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J Biomech Eng. 2000 Aug;122(4):336-46.

On the electric potentials inside a charged soft hydrated biological tissue: streaming potential versus diffusion potential.

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Department of Mechanical Engineering, Columbia University, New York, NY 10027, USA.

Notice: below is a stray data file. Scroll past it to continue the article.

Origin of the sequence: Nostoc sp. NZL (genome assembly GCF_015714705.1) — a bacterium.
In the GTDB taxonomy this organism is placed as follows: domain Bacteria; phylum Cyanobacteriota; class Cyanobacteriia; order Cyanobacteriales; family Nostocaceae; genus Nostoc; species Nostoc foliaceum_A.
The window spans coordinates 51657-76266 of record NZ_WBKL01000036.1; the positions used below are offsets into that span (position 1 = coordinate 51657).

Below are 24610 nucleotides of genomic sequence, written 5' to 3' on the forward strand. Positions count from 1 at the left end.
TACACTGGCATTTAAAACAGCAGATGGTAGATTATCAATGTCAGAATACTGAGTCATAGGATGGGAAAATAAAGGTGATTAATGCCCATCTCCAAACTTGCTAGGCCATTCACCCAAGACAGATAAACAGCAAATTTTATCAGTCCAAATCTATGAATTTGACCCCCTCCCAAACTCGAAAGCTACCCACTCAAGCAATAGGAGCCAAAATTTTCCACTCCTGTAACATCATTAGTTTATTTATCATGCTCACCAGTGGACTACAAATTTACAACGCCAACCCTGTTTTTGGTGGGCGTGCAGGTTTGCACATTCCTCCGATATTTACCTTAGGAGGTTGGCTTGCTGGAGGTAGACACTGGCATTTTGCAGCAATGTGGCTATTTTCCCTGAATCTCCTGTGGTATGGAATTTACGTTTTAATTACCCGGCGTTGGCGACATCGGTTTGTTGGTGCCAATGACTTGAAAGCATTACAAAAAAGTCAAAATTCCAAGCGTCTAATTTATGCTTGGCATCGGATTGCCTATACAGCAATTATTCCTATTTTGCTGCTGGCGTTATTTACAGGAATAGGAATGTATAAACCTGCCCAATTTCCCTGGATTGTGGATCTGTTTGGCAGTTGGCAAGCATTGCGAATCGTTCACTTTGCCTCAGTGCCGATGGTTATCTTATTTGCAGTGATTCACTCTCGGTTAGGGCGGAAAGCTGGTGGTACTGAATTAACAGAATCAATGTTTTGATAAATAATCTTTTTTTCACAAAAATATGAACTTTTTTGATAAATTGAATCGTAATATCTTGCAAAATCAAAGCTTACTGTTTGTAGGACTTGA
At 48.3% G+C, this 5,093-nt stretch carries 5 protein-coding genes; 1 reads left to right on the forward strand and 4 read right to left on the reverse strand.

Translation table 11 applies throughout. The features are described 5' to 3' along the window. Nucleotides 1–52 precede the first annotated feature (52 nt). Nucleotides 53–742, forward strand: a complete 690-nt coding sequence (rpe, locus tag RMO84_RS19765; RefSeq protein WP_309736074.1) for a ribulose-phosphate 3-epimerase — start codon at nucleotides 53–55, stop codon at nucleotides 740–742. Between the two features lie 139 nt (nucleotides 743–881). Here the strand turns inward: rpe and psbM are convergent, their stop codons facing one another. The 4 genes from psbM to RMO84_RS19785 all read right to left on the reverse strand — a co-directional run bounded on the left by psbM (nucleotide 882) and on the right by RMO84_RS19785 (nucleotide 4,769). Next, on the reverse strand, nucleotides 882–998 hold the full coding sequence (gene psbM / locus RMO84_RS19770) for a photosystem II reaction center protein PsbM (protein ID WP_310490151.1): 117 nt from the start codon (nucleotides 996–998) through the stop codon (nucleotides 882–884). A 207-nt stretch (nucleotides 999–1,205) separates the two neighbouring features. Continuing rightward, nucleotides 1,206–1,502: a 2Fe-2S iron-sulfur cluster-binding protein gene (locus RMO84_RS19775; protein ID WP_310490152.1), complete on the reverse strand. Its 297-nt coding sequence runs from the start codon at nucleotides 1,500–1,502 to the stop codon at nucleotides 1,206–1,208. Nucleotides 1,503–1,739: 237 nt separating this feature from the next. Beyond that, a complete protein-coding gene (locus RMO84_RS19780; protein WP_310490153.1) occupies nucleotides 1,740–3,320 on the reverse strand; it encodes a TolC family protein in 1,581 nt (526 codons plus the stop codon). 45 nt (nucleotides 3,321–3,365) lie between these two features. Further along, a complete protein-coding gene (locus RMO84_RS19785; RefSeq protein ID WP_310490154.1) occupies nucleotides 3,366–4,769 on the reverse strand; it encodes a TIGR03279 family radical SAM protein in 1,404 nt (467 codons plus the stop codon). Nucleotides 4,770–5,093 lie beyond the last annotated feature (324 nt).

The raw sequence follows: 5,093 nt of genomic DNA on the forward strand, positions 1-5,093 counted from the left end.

The main objective of this study is to determine the nature of electric fields inside articular cartilage while accounting for the effects of both streaming potential and diffusion potential. Specifically, we solve two tissue mechano-electrochemical problems using the triphasic theories developed by Lai et al. (1991, ASME J. Biomech Eng., 113, pp. 245-258) and Gu et al. (1998, ASME J. Biomech. Eng., 120, pp. 169-180) (1) the steady one-dimensional permeation problem; and (2) the transient one-dimensional ramped-displacement, confined-compression, stress-relaxation problem (both in an open circuit condition) so as to be able to calculate the compressive strain, the electric potential, and the fixed charged density (FCD) inside cartilage. Our calculations show that in these two technically important problems, the diffusion potential effects compete against the flow-induced kinetic effects (streaming potential) for dominance of the electric potential inside the tissue. For softer tissues of similar FCD (i.e., lower aggregate modulus), the diffusion potential effects are enhanced when the tissue is being compressed (i.e., increasing its FCD in a nonuniform manner) either by direct compression or by drag-induced compaction; indeed, the diffusion potential effect may dominate over the streaming potential effect. The polarity of the electric potential field is in the same direction of interstitial fluid flow when streaming potential dominates, and in the opposite direction of fluid flow when diffusion potential dominates. For physiologically realistic articular cartilage material parameters, the polarity of electric potential across the tissue on the outside (surface to surface) may be opposite to the polarity across the tissue on the inside (surface to surface). Since the electromechanical signals that chondrocytes perceive in situ are the stresses, strains, pressures and the electric field generated inside the extracellular matrix when the tissue is deformed, the results from this study offer new challenges for the understanding of possible mechanisms that control chondrocyte biosyntheses.

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